It is now easier to become a resident in Spain. Certain changes in the processes and requirements encouraged more people, particularly EU (European Union) citizens to move to Spain. In fact, approximately four million immigrants now have Spanish properties as well as residence and/or work permits. After all, Spain has so much to offer; especially to those considering retiring in a laid-back kind of country with diverse culture and cuisine, and the weather is pleasant all throughout the year.
It could take some time before you will finally become a legitimate Spanish resident; particularly if you are to live in Spain together with your family. However, there is no need to worry as long as you are knowledgeable about the process and the necessary paperwork. You should spend enough time doing proper research, and seek guidance from professionals. More importantly, you need to ensure that you are driven and prepared enough to go through the process of becoming a resident in Spain.
EU/EEA citizens required a Residence Card long before the new regulation was implemented. As of April 2007, the card has been replaced with a Certificate of Registration or Certificado de Inscripcion en el Registro Central de Extranjeros/Certificado de registro como residente comunitario.
If you are an EU or EEA citizen who aims to move and live in Spain, you ought to apply for a Residence Certificate at the Central Register of Foreign Nationals/National Register of Foreigners ( Registro Central de Extranjeros). This certificate will prove your legitimate residency in Spain also comes with your tax identification number, the NIE (Número de Identificación de Extranjero).
Keep in mind that your Residency Certificate will not function as a valid identification or identity document. It is valid permanently and need not be renewed. You will use such certificate not just to prove your residency but also for various important transactions. Your NIE is your official identification to the Spanish tax authorities. You will need it for fiscal purposes.
On the other hand, Non-EU/EEA citizens should apply for a Residence Card (Tarjeta de Residencia de Familiar de Cuidadano de la Unión). This includes the non-EU/EEA family members of an EU/EEA citizen. Unlike the Residence Certificate, the Residency Card needs to be renewed and it does not come with an NIE. Non-EU/EEA citizens will have to apply for their NIE in a different manner.
It is imperative for Non-EU/EEA citizens to visit the Spanish consulate in their region and ask for proper guidance. They have to fully understand the applicable process and requirements, particularly when it comes to specific visa entry requirements which should be carried out before going to Spain.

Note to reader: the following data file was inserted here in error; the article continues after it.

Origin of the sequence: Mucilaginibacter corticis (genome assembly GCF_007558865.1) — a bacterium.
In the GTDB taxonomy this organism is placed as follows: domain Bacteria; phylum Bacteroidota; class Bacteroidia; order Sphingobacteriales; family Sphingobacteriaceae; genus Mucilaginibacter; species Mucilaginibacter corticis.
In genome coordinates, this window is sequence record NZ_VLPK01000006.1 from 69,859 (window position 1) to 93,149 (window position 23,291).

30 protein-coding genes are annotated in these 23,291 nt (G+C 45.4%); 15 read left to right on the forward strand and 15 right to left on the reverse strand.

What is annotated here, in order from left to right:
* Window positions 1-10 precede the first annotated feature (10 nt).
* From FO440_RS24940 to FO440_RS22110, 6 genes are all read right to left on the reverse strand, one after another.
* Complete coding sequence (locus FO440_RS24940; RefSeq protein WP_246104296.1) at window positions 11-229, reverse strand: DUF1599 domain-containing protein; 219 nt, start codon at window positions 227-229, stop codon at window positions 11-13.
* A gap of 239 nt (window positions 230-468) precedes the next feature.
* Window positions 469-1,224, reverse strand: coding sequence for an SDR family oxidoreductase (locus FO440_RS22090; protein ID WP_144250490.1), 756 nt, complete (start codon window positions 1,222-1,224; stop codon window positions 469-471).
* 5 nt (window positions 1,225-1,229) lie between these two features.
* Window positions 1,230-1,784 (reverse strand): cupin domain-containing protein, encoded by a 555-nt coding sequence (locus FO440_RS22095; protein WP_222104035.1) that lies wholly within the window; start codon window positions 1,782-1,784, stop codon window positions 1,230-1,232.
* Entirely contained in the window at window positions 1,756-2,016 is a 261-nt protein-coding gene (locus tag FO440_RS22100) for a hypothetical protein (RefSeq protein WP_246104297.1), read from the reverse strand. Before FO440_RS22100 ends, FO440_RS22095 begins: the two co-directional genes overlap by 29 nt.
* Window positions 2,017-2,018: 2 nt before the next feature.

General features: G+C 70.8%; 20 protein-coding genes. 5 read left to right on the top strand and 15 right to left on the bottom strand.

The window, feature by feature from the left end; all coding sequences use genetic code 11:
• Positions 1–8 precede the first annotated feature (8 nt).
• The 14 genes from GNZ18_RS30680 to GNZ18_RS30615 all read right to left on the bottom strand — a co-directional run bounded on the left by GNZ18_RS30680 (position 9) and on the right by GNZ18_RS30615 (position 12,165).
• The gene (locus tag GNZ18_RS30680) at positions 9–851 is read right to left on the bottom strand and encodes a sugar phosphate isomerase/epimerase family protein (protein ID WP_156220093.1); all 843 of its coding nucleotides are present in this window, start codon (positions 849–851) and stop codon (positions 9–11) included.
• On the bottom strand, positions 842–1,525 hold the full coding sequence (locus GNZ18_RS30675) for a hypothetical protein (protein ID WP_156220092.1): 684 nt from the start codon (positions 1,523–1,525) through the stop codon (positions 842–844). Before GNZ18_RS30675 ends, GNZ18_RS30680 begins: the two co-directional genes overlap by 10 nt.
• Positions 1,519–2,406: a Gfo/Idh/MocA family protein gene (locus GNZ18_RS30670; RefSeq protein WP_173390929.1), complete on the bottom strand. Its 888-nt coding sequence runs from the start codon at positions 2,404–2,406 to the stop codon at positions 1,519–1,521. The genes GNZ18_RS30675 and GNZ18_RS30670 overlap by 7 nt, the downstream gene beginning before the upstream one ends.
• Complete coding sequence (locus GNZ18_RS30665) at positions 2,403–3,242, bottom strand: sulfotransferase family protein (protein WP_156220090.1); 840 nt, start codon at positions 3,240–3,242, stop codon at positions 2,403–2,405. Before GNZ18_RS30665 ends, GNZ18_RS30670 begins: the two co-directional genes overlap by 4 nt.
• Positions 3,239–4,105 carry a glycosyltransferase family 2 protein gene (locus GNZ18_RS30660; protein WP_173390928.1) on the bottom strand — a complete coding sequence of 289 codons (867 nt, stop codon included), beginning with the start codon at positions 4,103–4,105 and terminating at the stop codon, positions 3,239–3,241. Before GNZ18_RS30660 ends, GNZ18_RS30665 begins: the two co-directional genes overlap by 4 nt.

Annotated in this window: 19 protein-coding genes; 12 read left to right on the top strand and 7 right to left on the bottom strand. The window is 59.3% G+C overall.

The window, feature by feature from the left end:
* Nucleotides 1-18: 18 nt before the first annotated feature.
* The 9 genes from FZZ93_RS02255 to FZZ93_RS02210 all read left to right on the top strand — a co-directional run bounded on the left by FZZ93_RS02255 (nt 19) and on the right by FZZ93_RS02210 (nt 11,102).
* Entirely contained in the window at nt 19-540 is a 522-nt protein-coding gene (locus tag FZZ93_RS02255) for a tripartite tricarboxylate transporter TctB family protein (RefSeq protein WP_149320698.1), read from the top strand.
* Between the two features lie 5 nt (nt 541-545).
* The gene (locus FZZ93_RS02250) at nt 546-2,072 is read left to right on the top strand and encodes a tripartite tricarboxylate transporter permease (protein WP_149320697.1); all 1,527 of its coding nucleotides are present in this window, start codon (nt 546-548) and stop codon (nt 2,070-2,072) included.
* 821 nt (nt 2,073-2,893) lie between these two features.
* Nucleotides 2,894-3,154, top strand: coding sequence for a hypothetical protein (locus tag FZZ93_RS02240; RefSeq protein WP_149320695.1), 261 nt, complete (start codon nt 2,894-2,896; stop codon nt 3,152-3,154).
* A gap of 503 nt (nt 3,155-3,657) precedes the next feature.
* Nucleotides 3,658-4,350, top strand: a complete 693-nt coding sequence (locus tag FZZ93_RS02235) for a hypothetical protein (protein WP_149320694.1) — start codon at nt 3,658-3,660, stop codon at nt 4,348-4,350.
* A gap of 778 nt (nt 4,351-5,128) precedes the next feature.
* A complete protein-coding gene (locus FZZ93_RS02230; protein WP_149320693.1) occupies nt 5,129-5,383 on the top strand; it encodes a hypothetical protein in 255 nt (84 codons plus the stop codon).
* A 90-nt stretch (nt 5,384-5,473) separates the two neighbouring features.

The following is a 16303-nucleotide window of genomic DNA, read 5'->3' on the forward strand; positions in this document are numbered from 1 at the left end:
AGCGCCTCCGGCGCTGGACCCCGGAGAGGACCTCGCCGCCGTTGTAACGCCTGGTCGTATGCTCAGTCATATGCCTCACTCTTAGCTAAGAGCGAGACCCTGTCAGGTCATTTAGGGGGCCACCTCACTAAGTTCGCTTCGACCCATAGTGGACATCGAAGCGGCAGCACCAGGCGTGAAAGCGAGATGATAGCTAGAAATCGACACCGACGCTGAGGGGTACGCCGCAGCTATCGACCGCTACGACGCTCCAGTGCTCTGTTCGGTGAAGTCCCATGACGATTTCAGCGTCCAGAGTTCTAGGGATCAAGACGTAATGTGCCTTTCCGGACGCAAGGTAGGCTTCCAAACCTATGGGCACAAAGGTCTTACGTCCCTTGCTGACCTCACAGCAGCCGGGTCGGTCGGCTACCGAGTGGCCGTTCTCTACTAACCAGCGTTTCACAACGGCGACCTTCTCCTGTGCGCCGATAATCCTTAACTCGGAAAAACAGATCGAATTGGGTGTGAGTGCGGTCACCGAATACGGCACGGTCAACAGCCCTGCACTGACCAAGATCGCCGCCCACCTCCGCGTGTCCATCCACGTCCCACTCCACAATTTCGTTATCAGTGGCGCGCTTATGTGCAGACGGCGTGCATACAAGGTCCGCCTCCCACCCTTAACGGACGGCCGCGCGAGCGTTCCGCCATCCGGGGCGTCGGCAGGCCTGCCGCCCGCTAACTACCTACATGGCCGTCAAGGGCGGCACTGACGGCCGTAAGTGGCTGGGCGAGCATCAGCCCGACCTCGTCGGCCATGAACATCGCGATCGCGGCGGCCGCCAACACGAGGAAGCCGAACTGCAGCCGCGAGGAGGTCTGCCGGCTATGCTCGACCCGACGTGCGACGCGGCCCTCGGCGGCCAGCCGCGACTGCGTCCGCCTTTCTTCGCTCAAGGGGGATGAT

For Residence Certificate application:
- A valid passport or other valid identity document
- A signed and completed EX18 application form (Solicitud de certificado de registro de residencia comunitaria)
- A proof of payment (a bank-stamped Modelo 790 form)
For application of Residency Card, Non-EU/EEA citizens:
- Passport or other valid national identification
- Proof of relationship with the EU citizen such as a marriage certificate
- Valid identification of the EU resident family member
- A completed application form (EX18 – Solicitud de certificado de registro de residencia comunitaria)
- Three (coloured) recent passport photographs
- A bank-stamped payment form (Modelo 790)
Applications for a Certificate of Residence as well as for a Residence Card must be done within three months upon arrival in Spain. The following steps apply for both:
Make the application at the Foreign Nationals’ Office (Oficina de Extranjeros) or at the nearest local police station (Policia Nacional). Seek guidance before you visit the office as certain changes may have been implemented, this could save you a lot of time and frustration. Apparently, different rules and regulations apply from one region to another.
You may call if you prefer to set an appointment. You may be allowed to secure the proof of payment before going to the Foreign Nationals’ Office to complete the application form and hand over the required documents.
Complete and sign the application form, make your payment at the bank then come back and present your application form along with other necessary documents.
You will need to wait for quite some time. In most cases, applications are processed successfully in just one day or after a couple of hours waiting. If you are not lucky enough, then you may have to return the next day or wait for their confirmation of issuance.
Furthermore, it may be necessary for you to present a proof of sufficient financial means as well as a proof of public or private healthcare insurance. You may also be asked for other proof of Spanish residency such as your utility bills or your accommodation’s rental contract. More importantly, you will need to get a Certificado de Empadronamiento or be registered on the empadronamiento/Padrón Municipal de Habitantes so that you will be listed as one of the local inhabitants of your desired region.
As you can see, the process for becoming a resident in Spain is not that complicated at all. You may have to deal with some paper works and go through a tedious process. But everything will be worth it in the end, especially if you already find yourself enjoying Spain’s sun, sand, culture and cuisine.